BMW has been a favorite in the custom motorcycle scene for decades. With timeless designs and lines that display balance and symmetry, BMW motorcycles—particularly the R line of bikes, carry with them a rich heritage. Capitalizing on this heritage, BMW launched the massively popular R nineT in 2014, to cater specifically to the hipster market currently being occupied by the slew of retro-modern motorcycles such as the Ducati Scrambler, Triumph Thruxton, and more recently, the Honda CB650R and Yamaha XSR 700

Designed as a retro-inspired street bike, the BMW R nineT boasts classic lines and an exposed 1,170 cc boxer twin. Despite the bike’s already dashing looks, the R nineT continues to find its way in the custom motorcycle scene. One of the more striking renditions of the BMW R nineT comes from a British motorcycle customizing shop called Auto Fabrica. Dubbed the “Type 18,” this custom R nineT draws inspiration from BMW’s heritage in aviation, blending aerodynamic fins with sharp angles and flowing lines. 

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Starting life as an R nineT Scrambler, the Type 18 was extensively modified to achieve its current aesthetic. Firstly, wheels from the R nineT racer were swapped in place of the dual sport setup, providing a sportier 17-inch front and rear setup. The suspension was swapped out with the inverted front forks of the R nineT roadster—shortened and refinished in black anodize. The riser handlebar was swapped out for a set of sporty clip-ons. The fenders, brackets, and other accents were 3D printed to fit. Completing the bike’s aesthetic, the fuel tank, seat, and tail sections are a monocoque assembly hand built from aluminum. A lustrous coat of black sapphire paint mated with matte gray accents adorns the bike, giving it a thoroughly sophisticated and futuristic look.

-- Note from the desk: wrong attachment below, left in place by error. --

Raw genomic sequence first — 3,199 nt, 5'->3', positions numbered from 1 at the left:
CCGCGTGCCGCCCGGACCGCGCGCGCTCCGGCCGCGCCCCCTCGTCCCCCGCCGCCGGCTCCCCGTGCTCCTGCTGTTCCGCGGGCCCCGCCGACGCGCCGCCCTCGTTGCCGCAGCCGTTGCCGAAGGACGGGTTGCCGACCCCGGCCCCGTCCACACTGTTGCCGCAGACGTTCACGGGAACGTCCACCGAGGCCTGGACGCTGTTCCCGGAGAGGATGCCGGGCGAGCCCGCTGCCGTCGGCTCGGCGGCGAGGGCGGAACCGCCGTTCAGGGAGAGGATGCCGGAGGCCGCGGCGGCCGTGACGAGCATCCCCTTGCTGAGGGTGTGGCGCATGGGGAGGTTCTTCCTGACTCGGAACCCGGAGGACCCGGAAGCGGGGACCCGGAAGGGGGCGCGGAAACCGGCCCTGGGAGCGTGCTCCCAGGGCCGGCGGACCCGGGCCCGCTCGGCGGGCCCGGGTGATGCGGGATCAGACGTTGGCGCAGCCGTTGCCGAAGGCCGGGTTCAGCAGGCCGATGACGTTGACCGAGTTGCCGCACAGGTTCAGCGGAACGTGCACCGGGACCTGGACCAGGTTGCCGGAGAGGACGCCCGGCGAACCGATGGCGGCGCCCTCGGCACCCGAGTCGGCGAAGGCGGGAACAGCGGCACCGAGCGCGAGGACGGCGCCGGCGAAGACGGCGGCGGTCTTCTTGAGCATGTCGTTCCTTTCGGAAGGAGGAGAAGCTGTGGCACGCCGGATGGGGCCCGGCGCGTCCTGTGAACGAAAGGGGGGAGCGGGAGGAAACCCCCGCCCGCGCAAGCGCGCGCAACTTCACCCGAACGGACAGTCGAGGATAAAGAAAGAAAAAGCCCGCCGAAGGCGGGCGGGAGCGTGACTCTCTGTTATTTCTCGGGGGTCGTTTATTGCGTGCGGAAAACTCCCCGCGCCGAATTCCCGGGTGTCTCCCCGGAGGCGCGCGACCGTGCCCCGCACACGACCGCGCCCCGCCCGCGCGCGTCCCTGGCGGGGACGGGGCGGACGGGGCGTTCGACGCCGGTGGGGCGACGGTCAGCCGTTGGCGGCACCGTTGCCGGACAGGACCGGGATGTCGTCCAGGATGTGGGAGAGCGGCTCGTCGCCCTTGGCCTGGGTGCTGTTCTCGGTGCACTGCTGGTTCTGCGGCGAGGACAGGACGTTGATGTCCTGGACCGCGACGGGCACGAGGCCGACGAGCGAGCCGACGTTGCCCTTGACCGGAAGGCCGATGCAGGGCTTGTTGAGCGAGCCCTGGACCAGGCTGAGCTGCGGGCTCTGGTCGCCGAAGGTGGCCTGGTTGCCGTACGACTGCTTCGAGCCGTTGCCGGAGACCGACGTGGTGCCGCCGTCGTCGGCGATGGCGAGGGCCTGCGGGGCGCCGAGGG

Underneath the elaborate craftsmanship lies a remapped 1,170cc boxer twin running a modified intake system with two air filters. The full stainless steel exhaust system was handmade and signed by the folks at Auto Fabrica and accentuates two smooth curves—a welcome deviation in the midst of sharp, angular lines.

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